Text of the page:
By Bob Ruggiero
By Hilary Hughes
By Peter Gerstenzang
By David R. Adler
By Devon Maloney
By Brian McManus
By Jessica Hopper
By Harley Oliver Brown
No director embodies the relationship between cinema and song like off-center hypnosis merchant Jim Jarmusch. For 30 years, his musical obsessions have inspired meditative, idiosyncratic, devoutly independent films—his recurring themes of displacement and unease likewise preoccupy the hip-hop, metal, indie rock, and downtown-jazz stars who dot his soundtracks. Jarmusch's films are often directly inspired by his mixtapes and fave raves—or, as he says, "It is leading me, and I'm following"—resulting in a mesmeric poetry where celluloid and music are inseparable from frame one, whether it be the languid cool of Tom Waits and John Lurie in Down by Law, the jagged desolation of Neil Young in Dead Man, the damaged noir of RZA in Ghost Dog, or the minor-key breeziness of Ethio-jazzer Mulatu Astatke in Broken Flowers.
Jarmusch's latest showcase for his eclectic taste and unique vision is the Sunday lineup for the 2010 edition of New York's All Tomorrow's Parties Festival, the reliably surreal weekend-long indie-rock pool party held in a Jewish resort in the Catskills. As curator, his choices include artists who've graced his films (Raekwon, GZA, the Greenhornes, the Black Angels), artists that inspired him as an '80s no-waver (hip-hop inventor DJ Kool Herc), and contemporary indie stars who capture the charming-weirdo anxiety of his protagonists (Girls, Kurt Vile, Fucked Up). The weekend concludes with a feedback blowout courtesy of Sunn O))) and Boris, who provided dissonance and beauty in his most recent film, 2009's The Limits of Control. In honor of the occasion, we pulled up a chair at a downtown restaurant to discuss exactly how he turns sound into vision.
When you were singing for the Del-Byzanteens in the '80s, were you comfortable as a performer? I didn't eat it up, but I liked it. We opened twice for Echo and the Bunnymen and once for New Order—a couple of times for the Psychedelic Furs. I don't know why these British bands were asking for us in that period there. . . . The most terrifying was opening for a reunion of the Four Tops where it was a bunch of frat boys, and not only did we get pelted with spit and beer cans, which was fine for the time, but then the toilets in the dressing rooms completely flooded, and all our equipment and stuff was floating away in sewage.
How does something that inspires you, like a Boris song, end up as part of a movie? I love that band. When I was writing Limits of Control, I made little mixtapes or CDs for myself for inspiration, and Boris and Sunn O))) were really helping to trigger my imagination. They would open up my mind to the kinds of things I was trying visualize in my head, guiding me toward the feeling of the score and the atmosphere of the film. So I just kept writing, using that stuff. I made mixtapes to give to the crew—not necessarily what will make it into the film, but things that are just inspiring. That stuff starts echoing around the set—it starts to just follow you around like a climate or a weather system. Music's a real guide. For me, it can help me get a sense for the speed the camera might move; music might help me find rhythmic things in the editing.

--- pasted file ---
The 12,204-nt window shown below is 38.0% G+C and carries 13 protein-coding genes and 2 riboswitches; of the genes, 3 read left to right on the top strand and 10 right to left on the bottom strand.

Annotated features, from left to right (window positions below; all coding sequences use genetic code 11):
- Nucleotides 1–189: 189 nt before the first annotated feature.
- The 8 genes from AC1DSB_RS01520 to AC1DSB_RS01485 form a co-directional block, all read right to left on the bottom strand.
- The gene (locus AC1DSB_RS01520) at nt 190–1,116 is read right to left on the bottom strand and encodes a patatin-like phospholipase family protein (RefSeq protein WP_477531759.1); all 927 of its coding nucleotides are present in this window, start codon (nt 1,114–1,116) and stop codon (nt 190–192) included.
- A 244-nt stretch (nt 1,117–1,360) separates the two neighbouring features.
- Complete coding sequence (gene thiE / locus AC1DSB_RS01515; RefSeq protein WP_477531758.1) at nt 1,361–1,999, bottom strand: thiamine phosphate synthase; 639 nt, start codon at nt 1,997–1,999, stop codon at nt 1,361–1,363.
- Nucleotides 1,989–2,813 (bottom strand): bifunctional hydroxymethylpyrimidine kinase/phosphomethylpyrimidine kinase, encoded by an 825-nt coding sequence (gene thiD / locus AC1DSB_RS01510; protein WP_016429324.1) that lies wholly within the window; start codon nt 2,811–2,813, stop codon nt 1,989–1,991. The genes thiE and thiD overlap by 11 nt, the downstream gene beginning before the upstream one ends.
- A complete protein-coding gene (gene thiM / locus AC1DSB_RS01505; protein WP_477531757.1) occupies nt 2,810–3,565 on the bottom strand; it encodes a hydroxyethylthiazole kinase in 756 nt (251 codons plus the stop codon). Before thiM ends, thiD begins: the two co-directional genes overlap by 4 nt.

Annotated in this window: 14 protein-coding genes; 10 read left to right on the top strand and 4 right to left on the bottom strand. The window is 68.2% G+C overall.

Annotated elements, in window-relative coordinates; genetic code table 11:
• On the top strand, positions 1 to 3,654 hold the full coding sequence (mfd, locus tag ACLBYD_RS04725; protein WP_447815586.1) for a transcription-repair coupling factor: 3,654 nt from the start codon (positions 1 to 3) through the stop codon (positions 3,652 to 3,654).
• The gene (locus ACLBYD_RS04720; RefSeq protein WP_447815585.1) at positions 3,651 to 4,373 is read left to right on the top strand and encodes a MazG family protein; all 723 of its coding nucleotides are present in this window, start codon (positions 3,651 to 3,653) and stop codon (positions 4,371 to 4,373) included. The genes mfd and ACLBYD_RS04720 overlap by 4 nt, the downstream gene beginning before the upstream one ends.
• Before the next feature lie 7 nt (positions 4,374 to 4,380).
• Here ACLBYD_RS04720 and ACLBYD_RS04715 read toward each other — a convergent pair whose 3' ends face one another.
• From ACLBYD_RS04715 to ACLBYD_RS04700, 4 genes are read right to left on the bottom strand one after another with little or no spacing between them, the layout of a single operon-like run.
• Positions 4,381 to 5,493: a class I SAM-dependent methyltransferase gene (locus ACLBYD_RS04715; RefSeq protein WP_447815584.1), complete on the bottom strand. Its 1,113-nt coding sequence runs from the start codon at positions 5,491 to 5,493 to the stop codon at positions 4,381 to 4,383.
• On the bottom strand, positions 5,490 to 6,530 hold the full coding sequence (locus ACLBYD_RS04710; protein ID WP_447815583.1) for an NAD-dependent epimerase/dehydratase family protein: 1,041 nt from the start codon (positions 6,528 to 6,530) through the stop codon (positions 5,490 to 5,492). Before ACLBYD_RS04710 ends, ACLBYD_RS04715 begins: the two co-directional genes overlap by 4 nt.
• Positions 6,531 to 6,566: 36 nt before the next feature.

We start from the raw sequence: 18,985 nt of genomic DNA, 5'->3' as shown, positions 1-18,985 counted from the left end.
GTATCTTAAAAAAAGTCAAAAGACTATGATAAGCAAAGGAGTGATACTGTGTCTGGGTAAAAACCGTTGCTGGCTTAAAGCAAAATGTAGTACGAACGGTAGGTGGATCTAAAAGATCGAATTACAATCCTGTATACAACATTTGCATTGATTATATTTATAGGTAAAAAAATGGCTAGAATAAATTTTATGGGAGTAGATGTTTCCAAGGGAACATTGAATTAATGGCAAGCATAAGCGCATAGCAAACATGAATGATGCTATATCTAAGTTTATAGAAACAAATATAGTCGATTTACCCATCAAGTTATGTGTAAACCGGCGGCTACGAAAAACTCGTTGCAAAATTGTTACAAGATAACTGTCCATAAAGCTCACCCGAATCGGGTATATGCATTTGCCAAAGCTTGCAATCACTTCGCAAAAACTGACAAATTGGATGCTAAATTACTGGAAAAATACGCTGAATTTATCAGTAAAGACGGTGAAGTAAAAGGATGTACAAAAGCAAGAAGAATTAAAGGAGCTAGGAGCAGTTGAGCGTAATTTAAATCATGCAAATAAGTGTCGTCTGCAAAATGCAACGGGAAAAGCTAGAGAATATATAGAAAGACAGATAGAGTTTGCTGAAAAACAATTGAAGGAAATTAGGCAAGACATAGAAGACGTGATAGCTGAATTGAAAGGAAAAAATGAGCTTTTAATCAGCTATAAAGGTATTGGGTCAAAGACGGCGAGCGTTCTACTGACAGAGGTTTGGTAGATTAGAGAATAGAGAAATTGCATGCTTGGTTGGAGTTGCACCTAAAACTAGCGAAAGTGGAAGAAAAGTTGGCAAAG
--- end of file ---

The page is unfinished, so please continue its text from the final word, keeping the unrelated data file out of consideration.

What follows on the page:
Have you gotten to hang out and talk to Boris at all? I have. Although only one of them, the drummer, Atsuo, speaks English. The coolest quote I got off them once: They told me that they had taken a van from Chicago to Seattle. I said, "Oh, wow, what was the trip like?" And the answer was: "OK, leave Chicago . . . look out window . . . nothing, nothing, nothing, nothing, nothing, Rocky Mountain! Very exciting!"
How do you approach someone like RZA to do a movie score? I had to hunt RZA down. I wasn't getting anywhere through the management–normal things. I just started asking some friends, and within two days, I was sitting with RZA in a studio in Midtown at 3 a.m., meeting for the first time. We got along really well, and we just started talking about everything, and by the end of that night, he was like, "Yeah, yeah, I'm down. When should we start? What should I do?" Him and GZA are like encyclopedias of martial-arts film. They don't just know every director and actor; they know who choreographed the fight scenes, who did the design, who did this and that.
What kind of direction did you give him? I had collected all the Wu-Tang vinyl with the instrumental B-sides, so I could say, like, "I like this floating, damaged beat. I like this stutter, this trippy slow thing." We decided that we won't do cues to the film. You'll hand me off music, I'll put it in the film, but don't score to certain sections. . . . One of the coolest times: He came in with ODB, and we spent the whole day with ODB watching the placement of the music. That was amazing. I think they were on mushrooms or something, though—they were acting very peculiar. Every five minutes or so, ODB would jump up and go, "Yo, yo! Stop the machine! Earth, Mars, Venus: Pick one!" And RZA would go, "I got this. Earth." And he'd go, "OK, start it up again." He was amazing. I wanted to go in and film him—we were going to go in when he was locked down. Go put a camera on ODB and let him talk about any fucking thing he wants. We never got to do it. That's a big regret.